Fibroblasts can be easily established from human testicular cultures2. Considering the similarities between haGSCs and non-testis fibroblasts, we isolated fibroblasts from human testicular biopsies and derived clusters of cells (human testicular fibroblast cells, hTFCs) from them (Fig. 1a, b). haGSCs were found to be morphologically similar, if not identical, to these hTFCs but not to hESCs (Fig. 1c).

Figure 1: Characterization of human testis-derived fibroblast cells.
figure 1

a–c, Phase-contrast images of human testicular fibroblast cells (hTFCs) at high (a) and low (b) magnification and of human embryonic stem cells (hESCs) (line H1) (c); scale bars, 200 μm. df, Scatter plots of pairwise global gene-expression comparisons: hESCs versus human adult germline stem cells (haGSCs) (d); hESCs versus hTFCs (e); and haGSCs versus hTFCs (f). g, Real-time RT–PCR analysis of hESCs and hTFCs; error bars represent standard deviation. h, Western blot analysis of OCT4, NANOG and α-TUBULIN. i, Heat map of the microarray gene-expression data of the genes discussed by Conrad et al.1. j, Principal component (PC) analysis of the global gene-expression profiles of hESCs, haGSCs, hTFCs and fibroblasts. k, Heat map of microarray gene expression of a list of human ESC- and fibroblast-enriched genes3. Gene-expression colour key is shown at the top in log2 scale. Microarray data were downloaded from the GEO database; accession numbers GSE11350 (haGSCs, hESCs (ES line H1), human spermatogonial cells (hSCs))1, GSE12583 (foreskin fibroblasts (FF))8, GSE15322 (normal colon fibroblasts (FC)), GSE15148 (ES lines H1L, H7, H9, H13B and H14A, and parental foreskin cells (FP))3 and GSE10831 (B cells)9.

PowerPoint slide

We confirmed this similarity by comparing the global gene-expression profile of hTFCs and haGSCs using the gene array data of Conrad et al.1. Scatter plots reveal that haGSCs were remarkably similar to hTFCs and to previously described fibroblasts, but not to hESCs (Fig. 1d–f). Conrad et al. did not present a scatter plot analysis, which would have helped visualization of any differences between haGSCs and hESCs.

The pluripotency marker genes POU5F1/OCT4, SOX2, NANOG and LIN28, which are expressed in hESCs, were not expressed in haGSCs or in hTFCs, whereas the fibroblast marker genes SNAI2 and ACTA2 (refs 3, 4) were markedly overexpressed. Real-time analysis using polymerase chain reaction with reverse transcription (RT–PCR) confirmed the absence of OCT4, SOX2 and NANOG expression in hTFCs (Fig. 1g).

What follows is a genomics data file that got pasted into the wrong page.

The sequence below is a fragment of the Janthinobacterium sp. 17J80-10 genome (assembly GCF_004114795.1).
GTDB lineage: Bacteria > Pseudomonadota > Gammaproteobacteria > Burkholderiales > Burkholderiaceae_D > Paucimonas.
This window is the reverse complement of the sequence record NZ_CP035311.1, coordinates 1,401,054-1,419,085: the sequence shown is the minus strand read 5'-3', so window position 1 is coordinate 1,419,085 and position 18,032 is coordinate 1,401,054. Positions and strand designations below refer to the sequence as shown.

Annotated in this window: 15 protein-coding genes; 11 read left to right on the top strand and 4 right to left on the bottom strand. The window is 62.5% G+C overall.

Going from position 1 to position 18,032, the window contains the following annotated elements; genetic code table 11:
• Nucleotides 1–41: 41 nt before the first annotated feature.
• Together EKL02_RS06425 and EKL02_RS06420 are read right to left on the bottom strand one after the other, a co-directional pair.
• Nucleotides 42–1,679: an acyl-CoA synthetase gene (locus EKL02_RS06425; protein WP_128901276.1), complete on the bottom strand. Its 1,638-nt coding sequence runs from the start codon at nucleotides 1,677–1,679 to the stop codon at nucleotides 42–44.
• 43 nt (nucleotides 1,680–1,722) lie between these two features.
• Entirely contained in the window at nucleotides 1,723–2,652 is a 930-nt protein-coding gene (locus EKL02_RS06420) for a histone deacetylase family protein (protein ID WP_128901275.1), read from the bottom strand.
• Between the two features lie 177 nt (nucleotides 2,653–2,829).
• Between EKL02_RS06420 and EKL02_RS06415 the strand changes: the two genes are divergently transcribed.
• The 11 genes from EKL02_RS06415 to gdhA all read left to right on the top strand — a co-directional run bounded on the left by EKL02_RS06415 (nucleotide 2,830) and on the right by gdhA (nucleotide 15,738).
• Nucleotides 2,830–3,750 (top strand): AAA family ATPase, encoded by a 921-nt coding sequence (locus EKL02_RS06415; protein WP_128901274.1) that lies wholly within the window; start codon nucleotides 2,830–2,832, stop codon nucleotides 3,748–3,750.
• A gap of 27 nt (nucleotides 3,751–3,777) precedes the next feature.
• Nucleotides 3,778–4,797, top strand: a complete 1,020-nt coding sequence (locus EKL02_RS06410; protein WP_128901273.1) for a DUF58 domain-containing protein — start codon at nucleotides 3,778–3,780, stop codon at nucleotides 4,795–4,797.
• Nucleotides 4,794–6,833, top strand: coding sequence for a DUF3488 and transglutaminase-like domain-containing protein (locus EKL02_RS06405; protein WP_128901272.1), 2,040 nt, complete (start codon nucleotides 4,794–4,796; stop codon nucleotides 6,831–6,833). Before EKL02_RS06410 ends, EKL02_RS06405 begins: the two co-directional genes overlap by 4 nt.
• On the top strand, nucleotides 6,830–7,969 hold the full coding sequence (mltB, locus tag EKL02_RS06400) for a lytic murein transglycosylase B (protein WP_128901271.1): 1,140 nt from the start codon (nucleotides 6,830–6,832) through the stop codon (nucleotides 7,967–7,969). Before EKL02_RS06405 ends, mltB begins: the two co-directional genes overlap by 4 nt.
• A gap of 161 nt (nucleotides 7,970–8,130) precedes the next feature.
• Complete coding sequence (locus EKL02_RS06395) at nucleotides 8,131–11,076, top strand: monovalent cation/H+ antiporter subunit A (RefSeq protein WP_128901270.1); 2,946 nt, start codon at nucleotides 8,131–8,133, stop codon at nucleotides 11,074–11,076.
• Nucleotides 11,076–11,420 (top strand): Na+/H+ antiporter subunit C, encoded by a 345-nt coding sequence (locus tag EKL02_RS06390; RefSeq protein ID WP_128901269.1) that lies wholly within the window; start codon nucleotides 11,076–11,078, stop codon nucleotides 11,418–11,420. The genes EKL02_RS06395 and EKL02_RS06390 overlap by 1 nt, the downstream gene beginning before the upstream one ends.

Messenger RNA expression of OCT4 and NANOG in hTFCs correlated with protein abundance, as determined by western blotting (Fig. 1h). By contrast, the western blot results of Conrad et al.1 indicate that the amounts of OCT4 and NANOG protein in their haGSCs were virtually identical to those in hESCs. However, OCT4 and NANOG mRNA levels, extracted from their microarray data1, were as low in haGSCs as in hTFCs and other human fibroblasts.

This inconsistency between mRNA and protein levels in haGSCs—whether analysed by western blot or immunohistochemistry—was also evident for other genes, such as CDH1/E-cadherin, DAZL and DDX4/VASA (Fig. 1i). Conrad et al. show that STAT3 and CDH2/N-cadherin are highly expressed in haGSCs, consistent with our findings (Fig. 1i). However, expression of STAT3 and CDH2/N-cadherin in human ESCs was nearly identical to that in human fibroblasts (Fig. 1i). Therefore, the expression of these genes cannot be used to distinguish pluripotent cells from fibroblasts.

Principal component analysis of global gene-expression data revealed that haGSCs clustered closely with hTFCs and with previously described human fibroblasts, but not with hESCs (Fig. 1j). Heat-map analysis with pluripotent and fibroblastic genes3 showed that haGSCs were fibroblastic, but not pluripotent, in their gene-expression profile (Fig. 1k).

Our results indicate that haGSCs are by no means similar to hESCs but that they do strongly resemble our hTFCs, which are not pluripotent. These findings are at odds with those of Conrad et al.1, who report that their haGSCs are able to form teratomas, a defining feature of human pluripotent cells.

Methods Summary

hTFCs were obtained from routine biopsies taken during testicular surgery (with patients’ informed written consent). Following mechanical tissue disruption and enzymatic digestion, cells were cultured in the medium described by Conrad et al.1. These experiments were approved by the local ethics council. Microarray analysis in hTFCs was performed using Human Genome U133 Plus 2.0 chip (Affymetrix) and processed as in ref. 5. The array data were deposited in the Gene Expression Omnibus (GEO) database (accession number GSE17772). All microarrays used in this study were globally normalized with the RMA algorithm implemented in R-Bioconductor6.

Authors’ note: We contacted Conrad et al. to obtain their haGSC lines1; however, the established haGSCs are not accessible at present to other laboratories because consent between Conrad et al. and donor patients did not include permission to distribute cells derived from the biopsies7. At the start of 2009, T. Skutella agreed to send us the haGSCs once he receives permission for their distribution, but we have not so far received them. We have been informed that the original consent form stipulates that all derived cell lines must be destroyed after a period of three years following biopsy.